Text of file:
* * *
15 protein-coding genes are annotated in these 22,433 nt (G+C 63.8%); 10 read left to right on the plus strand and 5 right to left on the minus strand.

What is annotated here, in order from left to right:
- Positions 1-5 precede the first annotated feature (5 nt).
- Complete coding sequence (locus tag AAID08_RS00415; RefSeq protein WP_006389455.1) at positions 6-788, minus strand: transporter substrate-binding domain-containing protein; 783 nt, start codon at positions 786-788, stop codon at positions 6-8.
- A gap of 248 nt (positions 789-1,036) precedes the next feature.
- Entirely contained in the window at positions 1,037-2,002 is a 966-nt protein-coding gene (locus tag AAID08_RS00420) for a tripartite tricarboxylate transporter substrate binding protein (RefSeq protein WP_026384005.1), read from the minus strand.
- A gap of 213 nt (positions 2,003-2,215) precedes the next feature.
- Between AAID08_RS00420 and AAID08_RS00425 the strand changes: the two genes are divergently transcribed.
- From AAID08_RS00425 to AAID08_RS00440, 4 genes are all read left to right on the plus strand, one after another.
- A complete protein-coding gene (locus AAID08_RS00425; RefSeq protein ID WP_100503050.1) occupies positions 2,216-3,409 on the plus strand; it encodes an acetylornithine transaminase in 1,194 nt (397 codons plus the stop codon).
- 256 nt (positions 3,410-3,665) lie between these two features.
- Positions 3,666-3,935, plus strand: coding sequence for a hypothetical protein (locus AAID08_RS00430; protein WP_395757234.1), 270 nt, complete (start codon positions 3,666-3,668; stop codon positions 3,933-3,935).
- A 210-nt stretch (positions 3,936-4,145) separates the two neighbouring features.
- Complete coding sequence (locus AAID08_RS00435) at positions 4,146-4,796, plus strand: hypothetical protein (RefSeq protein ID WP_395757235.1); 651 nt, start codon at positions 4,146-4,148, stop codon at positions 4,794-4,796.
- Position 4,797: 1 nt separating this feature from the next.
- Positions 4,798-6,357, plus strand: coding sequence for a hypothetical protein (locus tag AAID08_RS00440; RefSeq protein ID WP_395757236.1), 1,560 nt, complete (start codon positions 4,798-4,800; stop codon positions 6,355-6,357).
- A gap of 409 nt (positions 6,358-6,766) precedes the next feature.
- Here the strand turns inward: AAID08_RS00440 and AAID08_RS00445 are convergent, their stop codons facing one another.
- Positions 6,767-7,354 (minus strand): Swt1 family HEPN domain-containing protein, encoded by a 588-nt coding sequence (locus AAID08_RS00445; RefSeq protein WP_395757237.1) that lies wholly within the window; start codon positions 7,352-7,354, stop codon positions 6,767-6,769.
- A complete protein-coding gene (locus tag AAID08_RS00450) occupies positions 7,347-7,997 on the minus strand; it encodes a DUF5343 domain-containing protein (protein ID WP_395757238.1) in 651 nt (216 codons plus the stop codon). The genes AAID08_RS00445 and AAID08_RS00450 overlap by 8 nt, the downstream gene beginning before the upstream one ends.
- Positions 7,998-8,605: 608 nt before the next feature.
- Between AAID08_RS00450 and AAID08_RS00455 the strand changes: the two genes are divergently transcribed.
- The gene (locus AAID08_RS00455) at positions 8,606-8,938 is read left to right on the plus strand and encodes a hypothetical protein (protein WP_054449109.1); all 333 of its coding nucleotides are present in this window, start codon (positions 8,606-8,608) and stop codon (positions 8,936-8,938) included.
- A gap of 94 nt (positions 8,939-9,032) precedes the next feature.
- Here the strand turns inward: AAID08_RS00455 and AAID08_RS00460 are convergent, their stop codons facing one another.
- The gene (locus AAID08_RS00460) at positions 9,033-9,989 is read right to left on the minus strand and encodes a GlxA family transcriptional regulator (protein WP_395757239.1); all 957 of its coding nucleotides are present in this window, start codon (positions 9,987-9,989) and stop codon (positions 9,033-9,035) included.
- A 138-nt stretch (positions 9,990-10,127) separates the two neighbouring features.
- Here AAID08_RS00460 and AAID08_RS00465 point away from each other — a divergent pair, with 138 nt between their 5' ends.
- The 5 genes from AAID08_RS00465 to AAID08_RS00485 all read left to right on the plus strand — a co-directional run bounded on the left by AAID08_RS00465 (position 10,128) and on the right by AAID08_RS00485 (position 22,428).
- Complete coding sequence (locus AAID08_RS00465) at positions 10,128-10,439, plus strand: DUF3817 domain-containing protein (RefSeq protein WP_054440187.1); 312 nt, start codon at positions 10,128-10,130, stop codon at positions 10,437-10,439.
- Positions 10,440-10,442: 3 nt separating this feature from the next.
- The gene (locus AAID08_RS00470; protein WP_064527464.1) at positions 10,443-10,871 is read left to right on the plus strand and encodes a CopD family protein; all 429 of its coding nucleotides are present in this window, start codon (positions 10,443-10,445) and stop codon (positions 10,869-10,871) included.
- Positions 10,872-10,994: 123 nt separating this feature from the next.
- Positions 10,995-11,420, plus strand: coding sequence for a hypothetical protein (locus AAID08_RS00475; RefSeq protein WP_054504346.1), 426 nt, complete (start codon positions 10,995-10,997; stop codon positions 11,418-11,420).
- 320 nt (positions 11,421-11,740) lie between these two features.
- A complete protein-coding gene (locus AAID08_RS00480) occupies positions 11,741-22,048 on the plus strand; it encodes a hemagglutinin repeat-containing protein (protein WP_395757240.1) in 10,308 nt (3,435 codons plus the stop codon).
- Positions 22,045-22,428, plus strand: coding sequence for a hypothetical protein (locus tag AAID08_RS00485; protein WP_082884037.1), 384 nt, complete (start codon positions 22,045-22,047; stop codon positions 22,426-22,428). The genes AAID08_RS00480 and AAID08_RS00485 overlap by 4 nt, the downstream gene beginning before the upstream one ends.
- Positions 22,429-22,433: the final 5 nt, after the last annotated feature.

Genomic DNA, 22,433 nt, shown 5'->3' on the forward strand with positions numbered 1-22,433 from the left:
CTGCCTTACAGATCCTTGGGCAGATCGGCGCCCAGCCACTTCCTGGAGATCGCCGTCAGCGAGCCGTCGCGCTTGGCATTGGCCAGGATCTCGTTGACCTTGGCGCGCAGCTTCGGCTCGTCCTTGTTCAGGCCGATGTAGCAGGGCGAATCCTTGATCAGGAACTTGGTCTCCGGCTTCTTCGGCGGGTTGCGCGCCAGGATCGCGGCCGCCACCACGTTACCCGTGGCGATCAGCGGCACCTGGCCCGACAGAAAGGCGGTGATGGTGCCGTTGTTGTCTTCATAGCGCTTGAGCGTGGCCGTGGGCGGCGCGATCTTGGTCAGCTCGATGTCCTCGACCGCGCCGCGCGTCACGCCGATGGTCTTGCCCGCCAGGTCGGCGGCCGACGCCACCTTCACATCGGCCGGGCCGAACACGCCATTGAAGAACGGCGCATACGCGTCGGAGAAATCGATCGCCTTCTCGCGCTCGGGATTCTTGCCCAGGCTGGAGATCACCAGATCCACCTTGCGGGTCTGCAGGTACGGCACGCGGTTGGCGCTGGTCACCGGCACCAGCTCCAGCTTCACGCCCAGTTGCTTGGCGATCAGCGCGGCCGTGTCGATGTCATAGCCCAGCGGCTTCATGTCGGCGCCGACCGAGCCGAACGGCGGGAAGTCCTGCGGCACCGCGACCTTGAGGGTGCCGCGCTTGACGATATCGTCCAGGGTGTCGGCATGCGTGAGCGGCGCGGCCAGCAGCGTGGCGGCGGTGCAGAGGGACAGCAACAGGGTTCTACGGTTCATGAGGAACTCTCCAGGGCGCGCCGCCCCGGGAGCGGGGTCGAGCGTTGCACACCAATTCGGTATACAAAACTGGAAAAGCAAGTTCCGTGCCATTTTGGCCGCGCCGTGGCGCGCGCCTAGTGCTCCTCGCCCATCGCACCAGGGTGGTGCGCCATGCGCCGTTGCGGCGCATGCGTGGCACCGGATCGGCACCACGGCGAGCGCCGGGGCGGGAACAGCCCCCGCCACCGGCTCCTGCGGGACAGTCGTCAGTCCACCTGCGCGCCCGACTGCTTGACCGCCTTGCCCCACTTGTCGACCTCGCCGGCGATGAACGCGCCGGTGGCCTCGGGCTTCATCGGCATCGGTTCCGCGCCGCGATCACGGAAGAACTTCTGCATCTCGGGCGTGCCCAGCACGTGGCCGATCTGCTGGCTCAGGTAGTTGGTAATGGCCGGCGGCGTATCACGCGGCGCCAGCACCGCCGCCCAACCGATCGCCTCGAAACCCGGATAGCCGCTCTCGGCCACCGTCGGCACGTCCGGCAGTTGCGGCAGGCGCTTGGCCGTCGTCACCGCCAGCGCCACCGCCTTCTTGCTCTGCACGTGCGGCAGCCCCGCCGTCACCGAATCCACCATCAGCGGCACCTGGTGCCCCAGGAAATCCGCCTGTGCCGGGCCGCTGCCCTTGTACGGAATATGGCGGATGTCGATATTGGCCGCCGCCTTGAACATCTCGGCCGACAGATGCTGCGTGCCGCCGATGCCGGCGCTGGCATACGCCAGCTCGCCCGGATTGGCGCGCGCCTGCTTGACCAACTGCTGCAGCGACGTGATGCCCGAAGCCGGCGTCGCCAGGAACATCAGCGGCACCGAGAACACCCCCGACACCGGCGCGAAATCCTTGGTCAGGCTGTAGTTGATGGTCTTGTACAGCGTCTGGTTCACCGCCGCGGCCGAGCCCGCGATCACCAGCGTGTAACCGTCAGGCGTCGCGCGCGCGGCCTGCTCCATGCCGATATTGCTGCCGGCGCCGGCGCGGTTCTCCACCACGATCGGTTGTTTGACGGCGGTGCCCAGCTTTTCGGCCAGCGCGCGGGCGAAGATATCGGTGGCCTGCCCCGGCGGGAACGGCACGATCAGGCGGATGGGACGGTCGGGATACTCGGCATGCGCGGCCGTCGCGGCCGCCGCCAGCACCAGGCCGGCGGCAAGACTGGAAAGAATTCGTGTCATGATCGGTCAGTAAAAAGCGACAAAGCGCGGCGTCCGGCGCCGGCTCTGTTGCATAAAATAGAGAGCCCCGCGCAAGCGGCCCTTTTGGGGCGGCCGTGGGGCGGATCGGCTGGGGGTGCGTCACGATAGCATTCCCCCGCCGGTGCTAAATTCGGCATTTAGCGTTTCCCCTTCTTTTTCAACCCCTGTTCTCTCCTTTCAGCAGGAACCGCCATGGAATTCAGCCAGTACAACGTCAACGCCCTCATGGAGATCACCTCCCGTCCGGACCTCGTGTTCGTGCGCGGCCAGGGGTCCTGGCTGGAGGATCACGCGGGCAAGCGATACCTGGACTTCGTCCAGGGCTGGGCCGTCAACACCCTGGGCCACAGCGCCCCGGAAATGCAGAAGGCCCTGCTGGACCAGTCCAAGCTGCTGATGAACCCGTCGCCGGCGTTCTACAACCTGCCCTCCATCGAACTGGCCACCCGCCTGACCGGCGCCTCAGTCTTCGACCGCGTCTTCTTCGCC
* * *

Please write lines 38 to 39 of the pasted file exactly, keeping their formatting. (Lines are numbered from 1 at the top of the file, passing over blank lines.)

- Positions 22,429-22,433: the final 5 nt, after the last annotated feature.

Genomic DNA, 22,433 nt, shown 5'->3' on the forward strand with positions numbered 1-22,433 from the left: